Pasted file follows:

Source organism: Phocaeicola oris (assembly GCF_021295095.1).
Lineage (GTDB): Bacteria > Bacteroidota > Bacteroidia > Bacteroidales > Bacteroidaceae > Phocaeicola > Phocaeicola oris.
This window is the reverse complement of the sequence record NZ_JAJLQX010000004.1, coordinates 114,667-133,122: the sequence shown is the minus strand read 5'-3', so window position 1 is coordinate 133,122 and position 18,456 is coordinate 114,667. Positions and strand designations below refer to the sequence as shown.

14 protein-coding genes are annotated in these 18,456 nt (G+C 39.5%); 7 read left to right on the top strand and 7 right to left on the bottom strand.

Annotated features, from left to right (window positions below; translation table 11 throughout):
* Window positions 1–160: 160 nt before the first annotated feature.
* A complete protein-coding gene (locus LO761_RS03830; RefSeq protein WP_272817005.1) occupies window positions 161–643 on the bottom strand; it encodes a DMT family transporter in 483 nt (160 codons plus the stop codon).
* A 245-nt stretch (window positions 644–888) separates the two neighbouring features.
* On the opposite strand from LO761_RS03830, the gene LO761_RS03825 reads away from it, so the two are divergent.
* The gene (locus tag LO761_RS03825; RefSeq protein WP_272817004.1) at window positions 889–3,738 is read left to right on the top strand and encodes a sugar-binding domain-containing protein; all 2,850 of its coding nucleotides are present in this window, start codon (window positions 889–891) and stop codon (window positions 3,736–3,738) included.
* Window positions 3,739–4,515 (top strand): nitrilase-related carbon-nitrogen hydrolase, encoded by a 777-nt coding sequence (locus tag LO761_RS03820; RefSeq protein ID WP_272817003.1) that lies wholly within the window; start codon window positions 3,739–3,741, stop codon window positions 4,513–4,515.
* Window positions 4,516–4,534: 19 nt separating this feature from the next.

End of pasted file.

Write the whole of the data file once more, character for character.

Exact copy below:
Source organism: Phocaeicola oris (assembly GCF_021295095.1).
Lineage (GTDB): Bacteria > Bacteroidota > Bacteroidia > Bacteroidales > Bacteroidaceae > Phocaeicola > Phocaeicola oris.
This window is the reverse complement of the sequence record NZ_JAJLQX010000004.1, coordinates 114,667-133,122: the sequence shown is the minus strand read 5'-3', so window position 1 is coordinate 133,122 and position 18,456 is coordinate 114,667. Positions and strand designations below refer to the sequence as shown.

14 protein-coding genes are annotated in these 18,456 nt (G+C 39.5%); 7 read left to right on the top strand and 7 right to left on the bottom strand.

Annotated features, from left to right (window positions below; translation table 11 throughout):
* Window positions 1–160: 160 nt before the first annotated feature.
* A complete protein-coding gene (locus LO761_RS03830; RefSeq protein WP_272817005.1) occupies window positions 161–643 on the bottom strand; it encodes a DMT family transporter in 483 nt (160 codons plus the stop codon).
* A 245-nt stretch (window positions 644–888) separates the two neighbouring features.
* On the opposite strand from LO761_RS03830, the gene LO761_RS03825 reads away from it, so the two are divergent.
* The gene (locus tag LO761_RS03825; RefSeq protein WP_272817004.1) at window positions 889–3,738 is read left to right on the top strand and encodes a sugar-binding domain-containing protein; all 2,850 of its coding nucleotides are present in this window, start codon (window positions 889–891) and stop codon (window positions 3,736–3,738) included.
* Window positions 3,739–4,515 (top strand): nitrilase-related carbon-nitrogen hydrolase, encoded by a 777-nt coding sequence (locus tag LO761_RS03820; RefSeq protein ID WP_272817003.1) that lies wholly within the window; start codon window positions 3,739–3,741, stop codon window positions 4,513–4,515.
* Window positions 4,516–4,534: 19 nt separating this feature from the next.